In relation to the mounting issue though, in my opinion Pixi was nowhere near ready to accept a rider. If you walked up to her a little too fast, or moved a little too sharply, she was away from you as fast and as far as she could go.
I explained this to Mel, and again showed her how to help Pixi through this, then left her to it. I warned her that I expected the work to take months rather than weeks because of the severity of Pixi’s reactions, and Mel accepted this and got to work. I called in a month or so later just to see how they were doing, and was pleased to see some improvement already, but there was a long way to go.
Four months later, Monty Roberts was doing a demonstration not far from where Pixi is stabled, and Mel decided to give the Intelligent Horsemanship team a call to ask if they thought Pixi was suitable for the demo. Ultimately the answer was yes, and Monty worked hard to help Pixi overcome her flight response and accept a human being on her back. The demonstration was so powerful that it’ll be on Monty’s Online University for everyone to be able to learn from. At the end of the 45 minute session, Pixi stood, with no one holding her, while Jake vaulted onto her back, then tentatively walked a few steps.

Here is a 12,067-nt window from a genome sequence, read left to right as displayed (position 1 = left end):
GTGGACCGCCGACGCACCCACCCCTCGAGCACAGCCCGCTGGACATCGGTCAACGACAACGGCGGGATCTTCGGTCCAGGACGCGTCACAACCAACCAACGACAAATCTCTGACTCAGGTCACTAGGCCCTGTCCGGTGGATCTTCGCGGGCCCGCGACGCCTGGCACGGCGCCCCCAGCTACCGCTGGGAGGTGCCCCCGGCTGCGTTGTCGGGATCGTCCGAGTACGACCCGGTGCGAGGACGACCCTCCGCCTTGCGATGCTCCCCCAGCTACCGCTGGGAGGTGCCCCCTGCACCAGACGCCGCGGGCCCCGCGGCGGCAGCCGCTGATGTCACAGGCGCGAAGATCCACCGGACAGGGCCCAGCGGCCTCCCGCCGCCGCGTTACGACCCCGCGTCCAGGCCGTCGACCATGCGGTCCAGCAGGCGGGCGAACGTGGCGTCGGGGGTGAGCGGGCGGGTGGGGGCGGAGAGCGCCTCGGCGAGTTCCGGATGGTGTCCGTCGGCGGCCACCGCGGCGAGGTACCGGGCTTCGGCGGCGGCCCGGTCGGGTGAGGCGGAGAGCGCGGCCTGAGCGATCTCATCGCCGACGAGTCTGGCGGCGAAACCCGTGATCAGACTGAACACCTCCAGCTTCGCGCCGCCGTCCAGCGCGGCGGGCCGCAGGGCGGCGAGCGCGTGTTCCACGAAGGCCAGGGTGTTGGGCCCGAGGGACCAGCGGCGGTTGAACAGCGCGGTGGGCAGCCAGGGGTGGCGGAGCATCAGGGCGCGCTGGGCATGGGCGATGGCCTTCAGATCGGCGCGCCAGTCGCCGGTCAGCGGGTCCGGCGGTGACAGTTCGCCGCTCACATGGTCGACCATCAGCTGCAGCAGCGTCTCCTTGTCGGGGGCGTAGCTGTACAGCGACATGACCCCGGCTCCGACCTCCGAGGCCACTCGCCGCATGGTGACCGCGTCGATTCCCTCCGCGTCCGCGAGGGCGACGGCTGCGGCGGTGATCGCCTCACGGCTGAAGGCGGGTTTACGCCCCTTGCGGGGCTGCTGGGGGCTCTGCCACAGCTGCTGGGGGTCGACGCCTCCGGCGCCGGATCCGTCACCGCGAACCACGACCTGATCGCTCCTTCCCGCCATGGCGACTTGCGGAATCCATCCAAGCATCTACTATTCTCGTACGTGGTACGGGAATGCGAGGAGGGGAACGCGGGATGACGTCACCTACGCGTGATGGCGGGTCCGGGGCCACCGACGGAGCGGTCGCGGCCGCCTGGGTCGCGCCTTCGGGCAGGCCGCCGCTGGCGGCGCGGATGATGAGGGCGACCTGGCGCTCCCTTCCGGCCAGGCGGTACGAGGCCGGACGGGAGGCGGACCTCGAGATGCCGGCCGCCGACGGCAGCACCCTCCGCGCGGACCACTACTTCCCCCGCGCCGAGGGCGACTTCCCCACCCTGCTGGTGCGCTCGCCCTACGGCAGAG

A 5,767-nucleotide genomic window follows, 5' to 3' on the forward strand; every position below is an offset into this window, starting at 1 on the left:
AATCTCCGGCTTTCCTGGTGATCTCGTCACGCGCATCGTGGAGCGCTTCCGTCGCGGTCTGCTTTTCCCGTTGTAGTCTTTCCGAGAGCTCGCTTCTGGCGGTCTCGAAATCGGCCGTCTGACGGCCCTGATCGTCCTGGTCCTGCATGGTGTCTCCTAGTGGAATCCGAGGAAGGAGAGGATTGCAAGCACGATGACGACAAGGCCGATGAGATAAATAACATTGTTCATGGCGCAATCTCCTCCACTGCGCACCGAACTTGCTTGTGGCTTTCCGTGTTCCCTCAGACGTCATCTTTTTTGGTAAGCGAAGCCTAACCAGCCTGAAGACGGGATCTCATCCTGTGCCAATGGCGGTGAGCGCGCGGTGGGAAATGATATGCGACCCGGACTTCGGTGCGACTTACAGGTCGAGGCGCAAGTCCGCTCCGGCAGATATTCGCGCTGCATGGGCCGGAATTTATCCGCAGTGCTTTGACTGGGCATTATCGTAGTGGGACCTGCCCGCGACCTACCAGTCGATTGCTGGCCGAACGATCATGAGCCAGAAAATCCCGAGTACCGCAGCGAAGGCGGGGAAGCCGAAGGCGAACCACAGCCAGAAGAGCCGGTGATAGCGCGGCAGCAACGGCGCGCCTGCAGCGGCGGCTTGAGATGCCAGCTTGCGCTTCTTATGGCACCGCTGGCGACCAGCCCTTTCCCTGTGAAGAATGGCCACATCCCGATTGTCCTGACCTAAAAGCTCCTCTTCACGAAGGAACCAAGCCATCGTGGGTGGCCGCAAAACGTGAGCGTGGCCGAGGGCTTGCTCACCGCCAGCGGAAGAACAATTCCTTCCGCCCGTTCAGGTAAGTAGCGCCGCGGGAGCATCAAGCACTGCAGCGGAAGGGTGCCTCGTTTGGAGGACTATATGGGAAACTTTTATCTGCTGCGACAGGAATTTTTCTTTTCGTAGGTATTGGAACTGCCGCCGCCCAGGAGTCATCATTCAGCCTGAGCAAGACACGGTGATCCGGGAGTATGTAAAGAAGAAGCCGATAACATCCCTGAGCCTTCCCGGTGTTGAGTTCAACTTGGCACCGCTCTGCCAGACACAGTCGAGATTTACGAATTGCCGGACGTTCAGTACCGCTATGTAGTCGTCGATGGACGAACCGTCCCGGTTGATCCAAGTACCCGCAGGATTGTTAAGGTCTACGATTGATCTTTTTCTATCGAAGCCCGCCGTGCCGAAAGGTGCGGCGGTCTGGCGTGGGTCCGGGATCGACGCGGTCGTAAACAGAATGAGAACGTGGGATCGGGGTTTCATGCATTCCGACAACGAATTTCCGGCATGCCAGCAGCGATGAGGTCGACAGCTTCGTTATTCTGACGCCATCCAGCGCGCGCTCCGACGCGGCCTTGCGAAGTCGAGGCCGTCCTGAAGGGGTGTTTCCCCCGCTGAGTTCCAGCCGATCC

Going back to the theme of this blog, I’m not sure any of the audience that day quite understood how much time doing the right thing Mel had spent with Pixi for her to be at the stage she was at the beginning of the demo. Monty proved in a short space of time that the desired results can be achieved, but he made sure Mel understood this wasn’t a ‘quick fix’. She still has a lot more work to do, and I think Pixi is very lucky to have found an owner who is willing to put in the time it takes.